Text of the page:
Reducing Embodied Carbon in Concrete

Specifying Portland-limestone cement makes a significant difference
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Sponsored by Holcim (US) Inc.
By Peter J. Arsenault, FAIA, NCARB, LEED-AP


Concrete has been shown to be a versatile, durable, building material. While it has historically evolved in terms of make-up and embodied energy use, the current state of the industry is focused on improving performance while reducing environmental impact. Efforts like the 2030 Challenge for Embodied Carbon are helping to provide awareness and reliable information on processes and strategies to reduce embodied carbon. The growing use of Type IL Portland-limestone cement has emerged as a key strategy to achieve the goal of reducing carbon while maintaining performance. The use of environmental product declarations and life-cycle assessments on PLC based concrete can help contribute to green building design and certification. Coupled with SCMs, it is possible to design with and specify PLC concrete that performs fully as desired while reducing the embodied carbon content notably. By embracing these strategies, architects and engineers can not only make a difference in their own projects, they can also help drive the market for more widespread use of these proven alternatives.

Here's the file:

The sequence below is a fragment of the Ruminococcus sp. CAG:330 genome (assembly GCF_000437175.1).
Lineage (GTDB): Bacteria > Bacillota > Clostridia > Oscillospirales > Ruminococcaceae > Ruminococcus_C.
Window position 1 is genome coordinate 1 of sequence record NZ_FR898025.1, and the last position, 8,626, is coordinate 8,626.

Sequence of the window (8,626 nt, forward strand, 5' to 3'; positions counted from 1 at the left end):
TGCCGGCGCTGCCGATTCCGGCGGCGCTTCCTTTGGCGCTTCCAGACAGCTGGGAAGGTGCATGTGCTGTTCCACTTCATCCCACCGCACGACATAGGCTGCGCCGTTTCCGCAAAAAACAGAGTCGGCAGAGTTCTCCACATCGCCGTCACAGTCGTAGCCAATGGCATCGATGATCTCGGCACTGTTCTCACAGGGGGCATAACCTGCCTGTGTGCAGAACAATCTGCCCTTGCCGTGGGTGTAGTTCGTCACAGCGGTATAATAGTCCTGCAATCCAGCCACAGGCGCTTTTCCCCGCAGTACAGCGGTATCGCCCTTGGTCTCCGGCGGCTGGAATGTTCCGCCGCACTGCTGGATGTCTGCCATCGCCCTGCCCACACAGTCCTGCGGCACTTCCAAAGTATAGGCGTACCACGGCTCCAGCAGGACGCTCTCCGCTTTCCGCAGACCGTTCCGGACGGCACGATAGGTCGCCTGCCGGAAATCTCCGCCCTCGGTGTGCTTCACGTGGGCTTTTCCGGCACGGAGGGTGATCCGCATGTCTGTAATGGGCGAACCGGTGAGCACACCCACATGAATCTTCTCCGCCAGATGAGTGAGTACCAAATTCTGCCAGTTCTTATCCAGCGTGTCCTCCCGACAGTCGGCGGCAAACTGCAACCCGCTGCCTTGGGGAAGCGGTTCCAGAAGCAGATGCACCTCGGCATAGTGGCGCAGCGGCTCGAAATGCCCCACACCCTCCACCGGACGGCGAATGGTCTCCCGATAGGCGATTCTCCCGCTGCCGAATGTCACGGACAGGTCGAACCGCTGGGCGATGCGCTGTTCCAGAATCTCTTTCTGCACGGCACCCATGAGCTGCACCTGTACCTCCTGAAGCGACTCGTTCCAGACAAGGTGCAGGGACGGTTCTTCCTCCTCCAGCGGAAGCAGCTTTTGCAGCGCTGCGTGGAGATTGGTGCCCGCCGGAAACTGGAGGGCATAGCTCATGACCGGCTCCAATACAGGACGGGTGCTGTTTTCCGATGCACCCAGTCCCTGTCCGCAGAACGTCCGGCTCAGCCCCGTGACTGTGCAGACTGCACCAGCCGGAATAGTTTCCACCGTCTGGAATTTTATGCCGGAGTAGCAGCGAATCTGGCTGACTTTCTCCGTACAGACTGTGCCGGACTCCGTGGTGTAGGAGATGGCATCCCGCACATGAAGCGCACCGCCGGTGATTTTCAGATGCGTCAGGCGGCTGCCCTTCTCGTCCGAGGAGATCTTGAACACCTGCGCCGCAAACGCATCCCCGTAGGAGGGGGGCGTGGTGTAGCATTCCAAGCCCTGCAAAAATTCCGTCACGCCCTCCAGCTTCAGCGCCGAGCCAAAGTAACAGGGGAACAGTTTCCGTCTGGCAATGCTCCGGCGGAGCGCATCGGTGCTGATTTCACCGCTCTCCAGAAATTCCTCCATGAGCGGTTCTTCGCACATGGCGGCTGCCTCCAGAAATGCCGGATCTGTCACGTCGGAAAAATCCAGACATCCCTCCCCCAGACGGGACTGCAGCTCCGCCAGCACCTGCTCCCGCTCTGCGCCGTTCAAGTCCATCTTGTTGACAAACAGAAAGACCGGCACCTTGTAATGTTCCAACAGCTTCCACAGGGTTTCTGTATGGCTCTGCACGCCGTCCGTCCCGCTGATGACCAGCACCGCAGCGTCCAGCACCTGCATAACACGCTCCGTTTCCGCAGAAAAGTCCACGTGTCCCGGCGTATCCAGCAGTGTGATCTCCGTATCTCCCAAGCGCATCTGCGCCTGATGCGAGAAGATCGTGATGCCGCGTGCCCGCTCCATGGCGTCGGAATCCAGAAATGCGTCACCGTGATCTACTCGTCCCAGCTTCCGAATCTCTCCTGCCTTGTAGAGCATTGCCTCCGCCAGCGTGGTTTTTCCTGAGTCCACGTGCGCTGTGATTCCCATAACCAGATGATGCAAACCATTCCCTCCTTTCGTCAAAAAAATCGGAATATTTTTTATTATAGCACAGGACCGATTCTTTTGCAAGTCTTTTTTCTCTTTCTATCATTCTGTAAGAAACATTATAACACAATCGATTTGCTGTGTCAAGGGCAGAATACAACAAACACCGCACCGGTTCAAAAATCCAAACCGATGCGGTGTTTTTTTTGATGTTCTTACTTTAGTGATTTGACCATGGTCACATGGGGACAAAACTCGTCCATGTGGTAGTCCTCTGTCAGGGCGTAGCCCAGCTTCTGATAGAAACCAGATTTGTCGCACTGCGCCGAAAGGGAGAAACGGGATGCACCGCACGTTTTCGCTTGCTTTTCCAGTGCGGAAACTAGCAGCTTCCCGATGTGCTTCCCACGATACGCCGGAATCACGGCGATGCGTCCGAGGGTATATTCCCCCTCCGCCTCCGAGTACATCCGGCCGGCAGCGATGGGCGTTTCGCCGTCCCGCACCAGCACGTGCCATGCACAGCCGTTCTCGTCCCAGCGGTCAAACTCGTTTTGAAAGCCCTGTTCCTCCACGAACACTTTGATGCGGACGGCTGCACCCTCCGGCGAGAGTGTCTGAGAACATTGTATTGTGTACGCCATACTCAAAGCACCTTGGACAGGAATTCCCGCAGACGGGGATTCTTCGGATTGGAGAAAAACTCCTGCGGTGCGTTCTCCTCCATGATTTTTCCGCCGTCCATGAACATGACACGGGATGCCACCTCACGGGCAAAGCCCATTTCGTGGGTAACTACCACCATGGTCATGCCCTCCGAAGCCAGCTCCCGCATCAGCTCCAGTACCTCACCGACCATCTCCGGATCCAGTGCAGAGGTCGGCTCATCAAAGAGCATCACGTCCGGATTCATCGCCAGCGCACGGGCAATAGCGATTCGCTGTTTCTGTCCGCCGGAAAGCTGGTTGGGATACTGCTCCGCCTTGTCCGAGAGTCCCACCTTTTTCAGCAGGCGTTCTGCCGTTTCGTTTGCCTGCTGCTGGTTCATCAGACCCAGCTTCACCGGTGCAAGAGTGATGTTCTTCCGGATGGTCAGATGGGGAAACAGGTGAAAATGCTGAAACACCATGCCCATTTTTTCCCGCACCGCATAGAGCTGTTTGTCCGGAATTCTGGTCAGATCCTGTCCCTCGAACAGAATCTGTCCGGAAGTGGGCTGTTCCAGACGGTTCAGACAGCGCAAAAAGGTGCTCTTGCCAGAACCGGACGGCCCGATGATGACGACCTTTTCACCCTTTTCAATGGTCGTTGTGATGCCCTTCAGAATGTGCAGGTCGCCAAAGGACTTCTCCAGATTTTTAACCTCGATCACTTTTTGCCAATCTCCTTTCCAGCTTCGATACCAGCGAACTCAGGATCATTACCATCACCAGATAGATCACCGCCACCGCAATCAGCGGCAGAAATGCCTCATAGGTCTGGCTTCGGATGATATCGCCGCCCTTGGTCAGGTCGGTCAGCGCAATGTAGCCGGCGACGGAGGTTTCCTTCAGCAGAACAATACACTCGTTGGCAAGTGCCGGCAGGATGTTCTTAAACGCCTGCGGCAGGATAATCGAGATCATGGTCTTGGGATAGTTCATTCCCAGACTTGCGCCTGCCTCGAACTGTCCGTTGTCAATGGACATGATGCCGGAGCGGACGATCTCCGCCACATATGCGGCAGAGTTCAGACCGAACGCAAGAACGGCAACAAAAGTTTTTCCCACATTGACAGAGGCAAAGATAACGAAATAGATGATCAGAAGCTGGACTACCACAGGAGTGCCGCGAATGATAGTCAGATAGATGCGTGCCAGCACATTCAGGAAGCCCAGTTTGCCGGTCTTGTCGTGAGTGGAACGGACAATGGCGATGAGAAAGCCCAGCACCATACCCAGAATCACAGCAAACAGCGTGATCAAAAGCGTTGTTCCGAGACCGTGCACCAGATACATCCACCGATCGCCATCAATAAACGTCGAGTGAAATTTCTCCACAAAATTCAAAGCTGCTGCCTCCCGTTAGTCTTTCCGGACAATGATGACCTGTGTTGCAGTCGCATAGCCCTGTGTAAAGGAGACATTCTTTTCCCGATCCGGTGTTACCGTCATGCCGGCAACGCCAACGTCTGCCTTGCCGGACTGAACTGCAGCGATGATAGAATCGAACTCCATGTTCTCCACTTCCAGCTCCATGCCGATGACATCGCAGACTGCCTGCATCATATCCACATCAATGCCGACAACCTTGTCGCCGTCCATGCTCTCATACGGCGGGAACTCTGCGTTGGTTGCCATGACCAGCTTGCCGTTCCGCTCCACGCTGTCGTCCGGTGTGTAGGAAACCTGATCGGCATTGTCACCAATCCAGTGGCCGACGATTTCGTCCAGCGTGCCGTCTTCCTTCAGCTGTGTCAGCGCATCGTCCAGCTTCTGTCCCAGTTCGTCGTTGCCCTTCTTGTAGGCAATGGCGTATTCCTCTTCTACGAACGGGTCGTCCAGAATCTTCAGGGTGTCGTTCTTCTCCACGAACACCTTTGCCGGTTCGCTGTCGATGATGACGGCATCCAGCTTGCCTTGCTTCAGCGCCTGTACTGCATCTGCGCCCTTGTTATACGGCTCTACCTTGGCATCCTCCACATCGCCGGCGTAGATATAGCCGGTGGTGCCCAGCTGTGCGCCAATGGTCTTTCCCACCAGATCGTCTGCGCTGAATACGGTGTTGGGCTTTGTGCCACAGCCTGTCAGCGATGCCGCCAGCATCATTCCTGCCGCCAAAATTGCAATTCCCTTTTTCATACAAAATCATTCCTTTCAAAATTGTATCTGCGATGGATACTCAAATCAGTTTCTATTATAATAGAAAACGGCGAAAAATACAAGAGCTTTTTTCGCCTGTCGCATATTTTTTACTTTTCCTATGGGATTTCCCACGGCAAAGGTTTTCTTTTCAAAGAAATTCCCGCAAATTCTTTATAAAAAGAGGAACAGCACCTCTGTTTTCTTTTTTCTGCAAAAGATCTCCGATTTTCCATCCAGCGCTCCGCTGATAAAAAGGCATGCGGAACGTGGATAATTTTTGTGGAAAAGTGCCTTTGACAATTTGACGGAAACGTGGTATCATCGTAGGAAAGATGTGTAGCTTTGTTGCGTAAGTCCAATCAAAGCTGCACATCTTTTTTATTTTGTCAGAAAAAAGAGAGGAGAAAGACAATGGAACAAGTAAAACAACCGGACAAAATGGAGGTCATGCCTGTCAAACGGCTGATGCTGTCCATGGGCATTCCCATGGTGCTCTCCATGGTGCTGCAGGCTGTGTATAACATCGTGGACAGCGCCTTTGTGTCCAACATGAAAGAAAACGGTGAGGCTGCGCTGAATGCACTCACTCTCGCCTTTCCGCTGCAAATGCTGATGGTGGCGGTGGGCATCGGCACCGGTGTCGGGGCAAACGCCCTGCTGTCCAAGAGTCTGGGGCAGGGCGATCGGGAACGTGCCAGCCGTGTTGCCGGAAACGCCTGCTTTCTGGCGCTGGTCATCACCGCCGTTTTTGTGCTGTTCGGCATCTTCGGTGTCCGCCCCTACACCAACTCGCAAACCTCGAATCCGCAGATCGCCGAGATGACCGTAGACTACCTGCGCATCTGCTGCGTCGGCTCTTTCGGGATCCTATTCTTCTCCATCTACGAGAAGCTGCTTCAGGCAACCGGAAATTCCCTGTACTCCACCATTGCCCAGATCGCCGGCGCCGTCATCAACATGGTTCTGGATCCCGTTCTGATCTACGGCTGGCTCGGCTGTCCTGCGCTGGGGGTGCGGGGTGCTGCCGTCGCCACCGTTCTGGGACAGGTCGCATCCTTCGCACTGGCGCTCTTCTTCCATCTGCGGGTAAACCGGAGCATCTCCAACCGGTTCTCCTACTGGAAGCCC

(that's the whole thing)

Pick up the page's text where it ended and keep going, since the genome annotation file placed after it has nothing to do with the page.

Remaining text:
Peter J. Arsenault, FAIA, NCARB, LEED-AP, is a nationally known architect, consultant, and a prolific continuing education author advancing embodied carbon reduction through better specifying. ,


Holcim (US) Inc. Holcim (US) Inc., is one of the world’s leading suppliers of sustainably manufactured cementitious materials. The Holcim Awards for Sustainable Construction promotes and supports the innovative solutions of architects for the future built environment with $2 million in prize money.


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Originally published in Architectural Record
Originally published in September 2021